African viewpoint: Status update
In our series of viewpoints from African journalists, film-maker and columnist Farai Sevenzo writes that the world needs to step up the campaign against HIV/Aids.
As wars rage, governments fall, economies crumble and the planet's climate disintegrates, we would be hard-pressed to find a more persistent silent presence than the big disease with the little name.
After all, Aids has lined our cemeteries, ripped families apart and changed the social make-up of our populations drastically - as if legions of people had never lived, except in our heads.
But the grave-diggers will testify that the facts were never far wrong - from the awful truth of how many people have been swept aside.
Despite pulling our best and most renowned statesmen and women to the cause, the war on Aids remains one of fluctuating fortunes with no real prospect of final victory”
As we marked World Aids Day on 1 December, the Global Aids Fund to Aids, Tuberculosis and Malaria said some 33 million people had lost their lives in the three-decade long scourge, and the drop in figures in the 21st Century is just that - a drop in figures - not an indication that the disease has taken a sabbatical or that the fightback with new improved HIV drugs is gaining the upper hand.
There are many things to unpick about World Aids Day. For a start, given the depth of loss, this one day seems hopelessly inadequate.
Imagine yourself the Ugandan mother of 11 siblings - none of whom have seen the 21st Century and all of whom had birthdays and death days. Then, your thoughts would consider this one day as just one of many in the anguish Aids has wrought.
But what the day does bring is the truth that all of mankind - from the 2.5 million living with HIV in India to the 22.5 million infected on the African continent to the heroin addicts on Sumatra Island in Indonesia and the Chinese teenagers born HIV-positive to the Russian prostitutes - all have been affected by a disease that is blind to colour, race, religion and creed.Knee-jerk avoidance
To those of us of a certain age, our popular culture was invaded all those years ago with advertisements that urged us "not to die of ignorance", and we lived in a state of high anxiety over our own prospects for parenthood and normality.
Any African will know someone who knows someone for whom the fight against the disease is a constant and urgent battle.
Despite putting our best and most renowned statesmen and women to the cause, the war on Aids remains one of fluctuating fortunes with no real prospect of final victory.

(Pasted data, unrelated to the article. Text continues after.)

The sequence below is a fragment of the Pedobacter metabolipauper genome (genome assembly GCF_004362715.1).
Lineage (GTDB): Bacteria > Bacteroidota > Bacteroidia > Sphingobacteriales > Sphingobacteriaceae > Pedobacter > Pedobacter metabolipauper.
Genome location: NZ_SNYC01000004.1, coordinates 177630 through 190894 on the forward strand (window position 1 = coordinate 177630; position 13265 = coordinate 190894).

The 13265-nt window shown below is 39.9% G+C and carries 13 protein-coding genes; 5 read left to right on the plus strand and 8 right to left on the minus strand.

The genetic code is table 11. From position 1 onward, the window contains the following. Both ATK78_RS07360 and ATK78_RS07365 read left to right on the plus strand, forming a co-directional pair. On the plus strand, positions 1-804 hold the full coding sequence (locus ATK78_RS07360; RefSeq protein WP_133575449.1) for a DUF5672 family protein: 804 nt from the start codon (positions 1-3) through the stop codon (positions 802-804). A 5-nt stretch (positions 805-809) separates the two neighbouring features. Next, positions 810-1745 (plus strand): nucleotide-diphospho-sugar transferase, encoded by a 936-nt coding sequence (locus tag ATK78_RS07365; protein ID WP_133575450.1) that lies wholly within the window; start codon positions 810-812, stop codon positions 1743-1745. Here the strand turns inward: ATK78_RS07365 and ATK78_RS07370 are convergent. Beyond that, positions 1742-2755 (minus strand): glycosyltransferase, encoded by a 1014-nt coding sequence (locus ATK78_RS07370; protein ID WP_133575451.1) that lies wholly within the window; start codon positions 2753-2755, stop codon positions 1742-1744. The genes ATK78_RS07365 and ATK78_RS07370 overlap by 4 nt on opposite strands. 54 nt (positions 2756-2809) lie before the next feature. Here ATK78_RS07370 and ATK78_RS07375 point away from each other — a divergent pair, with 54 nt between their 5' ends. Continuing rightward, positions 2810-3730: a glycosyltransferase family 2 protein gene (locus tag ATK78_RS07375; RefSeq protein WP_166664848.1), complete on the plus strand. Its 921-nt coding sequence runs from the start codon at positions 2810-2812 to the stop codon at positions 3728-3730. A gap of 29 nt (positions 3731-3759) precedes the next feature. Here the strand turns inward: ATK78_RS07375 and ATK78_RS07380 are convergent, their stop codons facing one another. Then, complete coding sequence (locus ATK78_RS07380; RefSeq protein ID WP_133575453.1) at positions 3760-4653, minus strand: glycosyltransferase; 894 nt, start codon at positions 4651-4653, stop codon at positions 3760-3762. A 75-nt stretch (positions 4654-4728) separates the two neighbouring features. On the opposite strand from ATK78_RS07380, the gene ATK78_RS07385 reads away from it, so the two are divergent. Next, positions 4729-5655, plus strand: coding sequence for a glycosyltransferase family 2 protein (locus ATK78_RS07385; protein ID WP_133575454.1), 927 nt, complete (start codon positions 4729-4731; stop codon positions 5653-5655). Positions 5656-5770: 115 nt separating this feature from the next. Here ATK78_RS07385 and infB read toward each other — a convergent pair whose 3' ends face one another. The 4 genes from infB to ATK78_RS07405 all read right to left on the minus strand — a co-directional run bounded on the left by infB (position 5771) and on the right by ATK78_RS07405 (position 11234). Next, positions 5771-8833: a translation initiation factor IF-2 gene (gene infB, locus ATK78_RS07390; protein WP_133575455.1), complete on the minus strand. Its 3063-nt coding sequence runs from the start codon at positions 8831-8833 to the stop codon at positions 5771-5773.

In the last three decades, though, science has done its utmost to give us a realistic chance - there are now 6.6 million people living on life-saving anti-retroviral drugs, and new research claims that early ARV treatment may slash the rate of HIV infection by up to 60%.
It may be easier to be HIV positive in Cape Town than in Juba or Harare, as the government wallet still determines access to medicines”
This is incredible news for a continent carrying, at the last count, some 14 million Aids orphans and which, despite having only 11% of the world's population, has 67% of those living with HIV/Aids on the planet.
In the 21st Century, even the testing technology has changed so much that gone are the weeks of waiting for results.
With a needle puncture on your finger and a drop of blood, the magic of modern science can give you a rapid HIV test in seconds, and so, knowing your status, you are better able to negotiate the rocky road of surviving HIV where timely detection is key.
But human nature is not so straightforward and despite hundreds of rapid HIV test centres in many capitals the knee-jerk response is not to want to know, as if the mere fact of discovering a status that is positive will be like being placed on death row - and the hour glass of time will have shed a billion grains of sand with the news that the disease has touched you.
The ensuing logic says that after that, you are at the mercy of fear and stress, which will carry you to your grave quicker than time intended.Compulsory testing?
It is this attitude which may account for the continuing high rates of infection and, as the world shields itself from a global recession, how long can Africa expect generosity in funding ARVs for the needy.
Even here the figures are not so uniform - it may be easier to be HIV positive in Cape Town than in Juba or Harare, as the government wallet still determines access to medicines.
In Africa the disease has tended to condemn the most vulnerable. Perhaps just as important to knowing your status is knowing your partner's status.
And on a continent where women still struggle for equality, how do wives negotiate this?
Women are twice as likely to be infected than men. They also carry the burden of mother-to-child transmission - and are the carers of Aids patients and children orphaned by the illness are women.
Should marriage be based on compulsory testing? What of those who are not married?
Isn't it true that some prostitutes charge more to work without condoms?
And in the minefield of Aids funding, aren't the decision-makers mainly men when many victims are women? There are still more questions than answers.
And while the continent grapples with the idea of treatment for all, testing and detection should never be abandoned.
Because even as the self-righteous moralise about abstinence and better diets, there has never been any indication that subsequent generations to those millions we have buried are less keen on sex and therefore more immune to this disease of our time.
Come World Aids Day 2012, we should be revising the pandemic's figures downwards, and giving hope to those who have dared to live longer by knowing their status early on.
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